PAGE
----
Balancing the Powers: Kant’s Key Contribution

  • Laurence Peters


In this chapter we address Kant’s doctrine regarding his critical balance of power theory that formed the basis for his vision for a federated group of governments that would govern the world. In Chapter Eight, where we discuss the rise of the human rights movement, we will address the great German philosopher’s ideas about the treatment of all human beings, regardless of their citizenship, as he develops his doctrine of cosmopolitanism. Kant’s contributions in these two areas are nothing short of seminal in the conception of the United Nations (UN).


United Nations Collective Security State Article Point Speech Perpetual Peace 
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    I. Kant, Practical Philosophy: Perpetual Peace (Cambridge University Press, 1999), p. 342.Google Scholar
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    A. Perreau-Saussine, “Immanuel Kant on International Law,” in Philosophy of International Law , ed. S. Besson and J. Tasioulas (Oxford: Oxford University Press, 2010), p. 6.Google Scholar
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    The Constitution of 1791 reads: “The French Nation forgoes the undertaking of any war of conquest, and shall never use force against the freedom of any people.” M. Ceadel, The Origins of War Prevention: The British Peace Movement and International Relations, 1730–1854 (Oxford: Clarendon Press, 1996), p. 79.CrossRefGoogle Scholar
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    See Reinhold Bernhard Jachmann, Immanuel Kant geschildert in Briefen an einen Freund (Koenigsberg, 1804), pp. 29, 141. As Jachmann also notes in the memoirs published in the year of the philosopher’s death, “Kant was so keen on having the newspapers in those critical moments that he would have queued for hours in front of the post-office; there was no greater pleasure we could give him except for bringing the latest and authentic news from France.” See also Jacques Droz, L’Allemagne et la Révolution Française (Paris: Presses Universitaires de France, 1949), pp. 156–157. The revolution, he reports, “occupied him entirely; he linked everything to it and never lacked instructive observations on the progress of the movement and the character of its protagonists.”Google Scholar
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    Kant’s contempt for monarchs who are not prepared to make the “slightest sacrifice so far as banquets, hunts, pleasure palaces and court festivals are concerned” and viewed war as a kind of amusement, is scathing. I. Kant, Political Writings (Cambridge: Cambridge University Press, 1991), p. 100.Google Scholar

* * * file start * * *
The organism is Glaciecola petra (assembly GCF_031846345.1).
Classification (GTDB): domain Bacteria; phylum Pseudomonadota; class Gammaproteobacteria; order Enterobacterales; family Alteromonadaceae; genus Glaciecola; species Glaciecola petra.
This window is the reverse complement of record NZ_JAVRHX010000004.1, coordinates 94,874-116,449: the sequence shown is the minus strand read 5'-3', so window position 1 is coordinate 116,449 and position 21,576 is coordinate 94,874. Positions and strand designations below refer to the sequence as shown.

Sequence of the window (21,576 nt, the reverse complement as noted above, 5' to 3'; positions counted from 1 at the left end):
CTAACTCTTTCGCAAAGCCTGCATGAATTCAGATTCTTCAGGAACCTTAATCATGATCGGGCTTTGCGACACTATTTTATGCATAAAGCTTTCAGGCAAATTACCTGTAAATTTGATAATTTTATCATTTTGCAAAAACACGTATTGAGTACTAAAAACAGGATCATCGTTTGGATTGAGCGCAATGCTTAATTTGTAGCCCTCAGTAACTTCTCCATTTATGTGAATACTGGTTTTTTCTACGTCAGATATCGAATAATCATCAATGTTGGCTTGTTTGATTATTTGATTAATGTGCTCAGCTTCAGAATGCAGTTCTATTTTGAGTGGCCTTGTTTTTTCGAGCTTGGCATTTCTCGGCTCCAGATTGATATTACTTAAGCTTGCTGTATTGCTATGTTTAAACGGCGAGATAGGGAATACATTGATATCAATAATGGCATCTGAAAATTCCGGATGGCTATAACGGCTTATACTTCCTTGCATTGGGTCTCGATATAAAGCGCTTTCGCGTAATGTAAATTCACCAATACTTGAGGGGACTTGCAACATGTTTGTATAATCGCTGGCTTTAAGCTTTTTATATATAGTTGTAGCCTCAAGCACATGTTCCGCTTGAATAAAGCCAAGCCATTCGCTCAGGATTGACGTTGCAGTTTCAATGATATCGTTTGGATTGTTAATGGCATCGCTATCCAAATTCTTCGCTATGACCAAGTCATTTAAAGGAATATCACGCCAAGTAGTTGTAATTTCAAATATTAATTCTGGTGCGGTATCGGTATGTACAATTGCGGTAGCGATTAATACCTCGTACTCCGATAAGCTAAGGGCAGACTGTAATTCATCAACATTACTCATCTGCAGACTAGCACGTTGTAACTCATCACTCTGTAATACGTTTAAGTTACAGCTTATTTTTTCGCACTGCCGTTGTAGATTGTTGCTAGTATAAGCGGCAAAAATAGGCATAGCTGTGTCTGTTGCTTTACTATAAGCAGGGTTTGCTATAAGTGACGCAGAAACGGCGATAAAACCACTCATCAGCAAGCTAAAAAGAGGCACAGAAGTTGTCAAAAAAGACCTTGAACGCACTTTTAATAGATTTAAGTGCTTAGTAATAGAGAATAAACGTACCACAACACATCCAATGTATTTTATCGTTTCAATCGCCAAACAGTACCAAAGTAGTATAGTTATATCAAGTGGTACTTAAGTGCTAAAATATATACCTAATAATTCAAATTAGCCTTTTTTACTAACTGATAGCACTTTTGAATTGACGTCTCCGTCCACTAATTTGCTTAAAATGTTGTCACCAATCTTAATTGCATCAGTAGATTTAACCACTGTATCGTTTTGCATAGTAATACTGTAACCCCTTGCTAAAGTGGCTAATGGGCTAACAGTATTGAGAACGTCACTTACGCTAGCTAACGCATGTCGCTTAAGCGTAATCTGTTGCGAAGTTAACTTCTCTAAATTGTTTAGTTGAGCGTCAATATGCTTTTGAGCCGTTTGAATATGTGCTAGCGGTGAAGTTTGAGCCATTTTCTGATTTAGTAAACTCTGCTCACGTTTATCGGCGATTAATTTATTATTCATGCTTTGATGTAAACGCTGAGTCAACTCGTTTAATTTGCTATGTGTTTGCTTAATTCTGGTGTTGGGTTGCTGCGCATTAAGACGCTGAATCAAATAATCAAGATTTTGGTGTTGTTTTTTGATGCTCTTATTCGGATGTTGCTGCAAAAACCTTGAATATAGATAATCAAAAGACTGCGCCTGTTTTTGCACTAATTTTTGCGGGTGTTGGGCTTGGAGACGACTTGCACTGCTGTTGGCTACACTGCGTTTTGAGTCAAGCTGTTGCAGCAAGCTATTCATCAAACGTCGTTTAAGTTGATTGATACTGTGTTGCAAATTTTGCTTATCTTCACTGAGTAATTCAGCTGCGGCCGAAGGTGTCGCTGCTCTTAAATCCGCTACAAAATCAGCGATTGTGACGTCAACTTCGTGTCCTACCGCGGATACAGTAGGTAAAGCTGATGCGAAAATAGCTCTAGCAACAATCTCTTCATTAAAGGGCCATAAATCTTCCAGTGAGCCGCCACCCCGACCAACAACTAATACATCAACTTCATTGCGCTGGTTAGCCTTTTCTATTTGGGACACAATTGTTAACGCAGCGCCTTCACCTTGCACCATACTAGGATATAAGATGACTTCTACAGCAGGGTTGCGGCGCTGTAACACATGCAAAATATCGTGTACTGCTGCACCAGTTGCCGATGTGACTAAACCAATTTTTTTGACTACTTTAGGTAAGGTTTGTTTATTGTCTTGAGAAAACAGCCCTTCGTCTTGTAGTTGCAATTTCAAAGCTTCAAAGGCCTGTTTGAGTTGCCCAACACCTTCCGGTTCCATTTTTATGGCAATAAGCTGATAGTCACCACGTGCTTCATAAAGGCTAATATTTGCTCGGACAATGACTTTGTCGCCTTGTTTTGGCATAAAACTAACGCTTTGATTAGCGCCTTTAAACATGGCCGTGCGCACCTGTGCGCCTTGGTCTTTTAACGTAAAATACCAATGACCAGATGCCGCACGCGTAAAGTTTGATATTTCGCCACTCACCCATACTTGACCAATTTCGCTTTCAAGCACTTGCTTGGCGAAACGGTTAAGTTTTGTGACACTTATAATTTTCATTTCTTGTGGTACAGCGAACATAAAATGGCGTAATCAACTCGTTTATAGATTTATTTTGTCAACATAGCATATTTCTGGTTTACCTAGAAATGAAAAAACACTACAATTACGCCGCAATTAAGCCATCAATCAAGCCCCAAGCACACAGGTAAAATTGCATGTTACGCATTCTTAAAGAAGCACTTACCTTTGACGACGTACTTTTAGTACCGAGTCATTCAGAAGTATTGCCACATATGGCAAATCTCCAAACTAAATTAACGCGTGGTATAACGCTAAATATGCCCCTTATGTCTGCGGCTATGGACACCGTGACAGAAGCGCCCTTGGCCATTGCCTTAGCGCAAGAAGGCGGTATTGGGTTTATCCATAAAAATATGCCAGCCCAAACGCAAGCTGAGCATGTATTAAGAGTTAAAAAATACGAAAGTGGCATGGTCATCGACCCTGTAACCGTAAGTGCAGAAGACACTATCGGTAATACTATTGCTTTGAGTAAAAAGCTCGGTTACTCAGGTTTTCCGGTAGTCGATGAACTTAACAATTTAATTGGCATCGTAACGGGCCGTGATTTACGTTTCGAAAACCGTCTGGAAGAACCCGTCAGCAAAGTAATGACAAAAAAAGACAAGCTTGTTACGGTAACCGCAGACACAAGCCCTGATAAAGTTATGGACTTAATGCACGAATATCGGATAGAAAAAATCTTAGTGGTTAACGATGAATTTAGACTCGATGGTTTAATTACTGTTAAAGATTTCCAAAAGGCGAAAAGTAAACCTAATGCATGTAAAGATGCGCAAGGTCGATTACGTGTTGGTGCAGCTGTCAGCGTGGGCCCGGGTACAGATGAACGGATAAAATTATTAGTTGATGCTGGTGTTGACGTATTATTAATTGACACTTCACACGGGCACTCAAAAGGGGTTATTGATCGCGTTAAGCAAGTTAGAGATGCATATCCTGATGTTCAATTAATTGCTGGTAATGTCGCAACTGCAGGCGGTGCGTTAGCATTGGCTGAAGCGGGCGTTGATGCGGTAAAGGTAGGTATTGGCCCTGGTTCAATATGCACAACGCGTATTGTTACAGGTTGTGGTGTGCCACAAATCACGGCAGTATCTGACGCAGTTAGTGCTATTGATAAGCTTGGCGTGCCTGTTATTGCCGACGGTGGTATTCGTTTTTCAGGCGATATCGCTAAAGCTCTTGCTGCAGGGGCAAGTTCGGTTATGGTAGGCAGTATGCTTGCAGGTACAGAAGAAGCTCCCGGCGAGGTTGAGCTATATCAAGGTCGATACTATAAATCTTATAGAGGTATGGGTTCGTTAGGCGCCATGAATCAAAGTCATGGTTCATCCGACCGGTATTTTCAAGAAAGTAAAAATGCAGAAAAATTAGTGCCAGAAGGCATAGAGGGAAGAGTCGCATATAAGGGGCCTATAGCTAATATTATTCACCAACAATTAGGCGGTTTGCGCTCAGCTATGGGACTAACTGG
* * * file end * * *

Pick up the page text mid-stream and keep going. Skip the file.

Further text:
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    See I. Kant, “Perpetual Peace: A Philosophical Sketch,” section 1, paragraph 2, As Rauber points out, Kant’s own explanatory notes elucidate that even more: “It [i.e. the state] is a society of men, which no-one other than itself can command or dispose of.” The right of self-determination is enshrined in the charter following Kantian principles: “All peoples have the right freely to determine, without external interference, their political status and to pursue their economic, social and cultural development, and every State has the duty to respect this right in accordance with the provisions of the Charter.” See J. Rauber, “The United Nations—a Kantian Dream Come True? Philosophical Perspectives on the Constitutional Legitimacy of the World Organisation,” Hanse Law Review 5.1 (2009): 49–75.Google Scholar
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    See A. Ripstein, Force and Freedom: Kant’s Legal and Political Philosophy (Cambridge, MA: Harvard University Press, 2010), p. 327.Google Scholar
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    Ibid., p. 16. 16. See M. Mazower, No Enchanted Place: The End of Empire and the Ideological Origins of the United Nations (Princeton, NJ: Princeton University Press, 2009), p. 21.Google Scholar
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    As Bosco points out in Five to Rule Them All , although the United Nations first appears as a military defense organization in 1942, FDR employs a team at the State Department to flesh out plans for the new organization before the United States formally entered the war. See David L. Bosco, Five to Rule Them All (New York: Oxford University Press, 2009), pp 13–14.Google Scholar

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© Laurence Peters 2015

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  • Laurence Peters

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